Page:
Anti-Khomeini rebels attack as Iran and Iraq prepare to talk

An Iranian rebel army is attacking deep inside Iranian territory in a bid to further humiliate the forces of Ayatollah Ruhollah Khomeini. The attack came as both Iranian and Iraqi diplomats prepared to begin preliminary peace talks yesterday at the United Nations in New York. It also came as officials in Baghdad said that Iraqi troops would pull out of Iran following three days of large-scale Iraqi attacks over the weekend, during which more than 8,600 Iranian soldiers were taken prisoner on the central and southern war fronts.

The rebel group is working for the overthrow of the government of Ayatollah Khomeini. Only a year ago it formed the National Liberation Army (NLA), a well-heeled militia of several thousand men and women operating from bases in central Iraq.

Spokesmen for the anti-Khomeini Mujahideen Khalq claim the NLA captured Tuesday two towns in western Iran - Islamabad and Kerend - and were pressing toward Bachtaran, the regional capital. They also said NLA fighters had captured Iran's Beheshti garrison east of Islamabad, and had destroyed the Revolutionary Guard's 27th ``Mohammed'' division. They said NLA forces had pushed more than 90 miles into Iran.

Radio Tehran said both towns had fallen and that there was heavy fighting under way east of Bachtaran. Initially, Iran said Iraq had launched the assault, but later Iran said both Iraqi soldiers and ``counter-revolutionary mercenaries'' were mounting the attack.

``Iran is trying to attribute this offensive to the Iraqis ... but this is just propaganda by the Khomeini regime to stop the cooperation of the [Iranian] people with the NLA,'' says Farzin Hashemi, a Mujahideen spokesman in London.

He says that ``many'' Iranian soldiers had left their positions to join the NLA and that others were refusing to fight against the rebel group. It was not possible to independently confirm this claim.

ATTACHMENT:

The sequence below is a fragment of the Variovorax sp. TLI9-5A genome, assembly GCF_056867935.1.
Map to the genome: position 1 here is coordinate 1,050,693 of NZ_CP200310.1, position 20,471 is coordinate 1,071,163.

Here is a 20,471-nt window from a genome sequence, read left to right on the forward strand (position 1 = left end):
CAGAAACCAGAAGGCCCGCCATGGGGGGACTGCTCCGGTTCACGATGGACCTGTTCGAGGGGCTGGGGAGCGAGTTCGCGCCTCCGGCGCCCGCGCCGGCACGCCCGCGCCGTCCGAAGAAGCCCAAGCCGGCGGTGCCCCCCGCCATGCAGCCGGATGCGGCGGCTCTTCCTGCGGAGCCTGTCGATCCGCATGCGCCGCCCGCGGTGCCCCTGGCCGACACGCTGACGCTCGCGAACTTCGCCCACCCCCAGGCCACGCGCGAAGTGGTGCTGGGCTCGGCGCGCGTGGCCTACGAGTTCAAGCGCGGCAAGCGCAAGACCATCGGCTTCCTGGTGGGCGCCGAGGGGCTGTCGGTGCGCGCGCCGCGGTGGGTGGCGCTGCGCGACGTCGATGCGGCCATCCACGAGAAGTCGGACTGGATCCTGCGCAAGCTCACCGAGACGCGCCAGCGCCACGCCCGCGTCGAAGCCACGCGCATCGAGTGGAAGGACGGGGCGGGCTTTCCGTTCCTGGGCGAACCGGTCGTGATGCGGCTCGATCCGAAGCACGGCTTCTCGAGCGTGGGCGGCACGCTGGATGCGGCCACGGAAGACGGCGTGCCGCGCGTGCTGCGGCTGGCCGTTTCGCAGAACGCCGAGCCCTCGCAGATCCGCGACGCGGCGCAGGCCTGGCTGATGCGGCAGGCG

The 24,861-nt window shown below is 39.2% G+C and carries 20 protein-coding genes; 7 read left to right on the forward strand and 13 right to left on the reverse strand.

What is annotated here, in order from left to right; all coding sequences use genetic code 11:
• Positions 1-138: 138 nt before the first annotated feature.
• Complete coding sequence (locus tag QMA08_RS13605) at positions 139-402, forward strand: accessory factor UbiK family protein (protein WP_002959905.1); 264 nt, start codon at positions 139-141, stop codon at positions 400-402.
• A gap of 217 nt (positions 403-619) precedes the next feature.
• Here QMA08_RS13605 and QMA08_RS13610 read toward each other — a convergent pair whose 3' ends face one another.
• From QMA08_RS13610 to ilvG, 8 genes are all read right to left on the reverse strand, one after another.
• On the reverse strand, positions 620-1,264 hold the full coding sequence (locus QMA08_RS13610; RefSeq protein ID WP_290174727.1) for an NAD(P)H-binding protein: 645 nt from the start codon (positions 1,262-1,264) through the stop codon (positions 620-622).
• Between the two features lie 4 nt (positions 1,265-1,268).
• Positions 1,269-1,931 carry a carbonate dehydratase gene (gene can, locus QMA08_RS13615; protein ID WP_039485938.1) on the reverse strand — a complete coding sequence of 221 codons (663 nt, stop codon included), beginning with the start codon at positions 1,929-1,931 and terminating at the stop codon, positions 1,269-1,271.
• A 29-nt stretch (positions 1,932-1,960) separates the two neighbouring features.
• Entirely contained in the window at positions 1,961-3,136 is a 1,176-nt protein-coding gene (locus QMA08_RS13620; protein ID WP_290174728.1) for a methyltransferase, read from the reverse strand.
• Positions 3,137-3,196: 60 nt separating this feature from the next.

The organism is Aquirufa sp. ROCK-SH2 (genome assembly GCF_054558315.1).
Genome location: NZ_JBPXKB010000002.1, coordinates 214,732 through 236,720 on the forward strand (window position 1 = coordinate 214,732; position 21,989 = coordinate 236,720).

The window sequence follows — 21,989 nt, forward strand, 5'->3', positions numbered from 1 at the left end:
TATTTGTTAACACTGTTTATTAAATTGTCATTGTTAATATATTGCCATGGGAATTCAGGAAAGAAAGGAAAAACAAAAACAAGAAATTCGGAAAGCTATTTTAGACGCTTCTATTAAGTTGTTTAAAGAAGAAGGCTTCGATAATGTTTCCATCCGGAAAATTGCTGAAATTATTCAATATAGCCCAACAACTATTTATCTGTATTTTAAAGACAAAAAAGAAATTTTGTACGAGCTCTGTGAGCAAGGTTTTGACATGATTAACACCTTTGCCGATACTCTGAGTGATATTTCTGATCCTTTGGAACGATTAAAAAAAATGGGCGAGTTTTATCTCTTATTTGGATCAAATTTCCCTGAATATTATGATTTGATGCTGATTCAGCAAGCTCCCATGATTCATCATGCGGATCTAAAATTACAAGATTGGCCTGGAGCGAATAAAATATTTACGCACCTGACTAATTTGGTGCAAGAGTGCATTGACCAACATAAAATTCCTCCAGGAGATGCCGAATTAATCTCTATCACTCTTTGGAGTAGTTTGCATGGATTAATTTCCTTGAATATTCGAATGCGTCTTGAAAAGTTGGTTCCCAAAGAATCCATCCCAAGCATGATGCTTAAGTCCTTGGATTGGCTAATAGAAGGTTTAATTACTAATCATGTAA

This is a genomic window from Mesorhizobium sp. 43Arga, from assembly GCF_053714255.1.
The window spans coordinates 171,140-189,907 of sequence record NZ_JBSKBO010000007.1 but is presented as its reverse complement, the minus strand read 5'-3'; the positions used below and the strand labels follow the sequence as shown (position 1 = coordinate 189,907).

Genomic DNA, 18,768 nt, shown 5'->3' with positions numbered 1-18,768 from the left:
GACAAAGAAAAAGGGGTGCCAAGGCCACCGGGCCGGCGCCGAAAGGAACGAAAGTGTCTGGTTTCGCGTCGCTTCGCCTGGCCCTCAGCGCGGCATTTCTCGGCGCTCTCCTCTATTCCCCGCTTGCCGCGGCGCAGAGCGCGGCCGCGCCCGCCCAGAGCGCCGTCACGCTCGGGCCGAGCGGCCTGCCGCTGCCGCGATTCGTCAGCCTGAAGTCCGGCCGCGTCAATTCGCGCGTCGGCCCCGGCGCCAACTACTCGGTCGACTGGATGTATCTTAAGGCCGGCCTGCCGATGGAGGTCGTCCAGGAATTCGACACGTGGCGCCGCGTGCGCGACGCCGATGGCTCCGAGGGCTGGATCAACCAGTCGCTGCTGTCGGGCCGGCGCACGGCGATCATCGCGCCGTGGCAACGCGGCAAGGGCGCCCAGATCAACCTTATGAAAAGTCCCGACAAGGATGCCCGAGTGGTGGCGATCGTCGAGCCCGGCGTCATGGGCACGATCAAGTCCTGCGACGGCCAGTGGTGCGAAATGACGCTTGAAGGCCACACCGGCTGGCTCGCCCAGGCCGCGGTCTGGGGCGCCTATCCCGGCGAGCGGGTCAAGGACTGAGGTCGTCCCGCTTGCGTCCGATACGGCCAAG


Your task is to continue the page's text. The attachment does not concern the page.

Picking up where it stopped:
The Iranian news agency said that revolutionary guards, the regular Army, and volunteer forces, as well as local residents and tribal guerrillas were fighting back against the NLA.

Iran's news agency also reported Tuesday that the Iranian parliament had closed temporarily to allow its members to go to the front. Mujahideen spokesmen cited the move as a sign of trouble for the Iranian government.

Hashemi says the current operation, the NLA's largest ever, was aimed at toppling the regime by pressing the government to the breaking point. ``The objective is the overthrow of Khomeini,'' he says. ``Peace can only come to the region through a democratic alternative to the Khomeini regime.''

The NLA attack - coming on the eve of possible Iran-Iraq peace talks - points up a central concern for the Mujahideen and the NLA should the UN cease-fire negotiations prove successful.

Mujahideen spokesmen refuse to discuss the issue of what might happen to the NLA should Iraq agree to a cease-fire with Iran. ``Wait until this operation is over. It could be a different ball game,'' a Mujahideen member says. ``This operation might change everything.''

Some analysts have suggested Iraq might consider using the NLA as a buffer-zone force to patrol an Iraqi-imposed ``no man's land'' at strategic points along the 730-mile Iran-Iraq war front.

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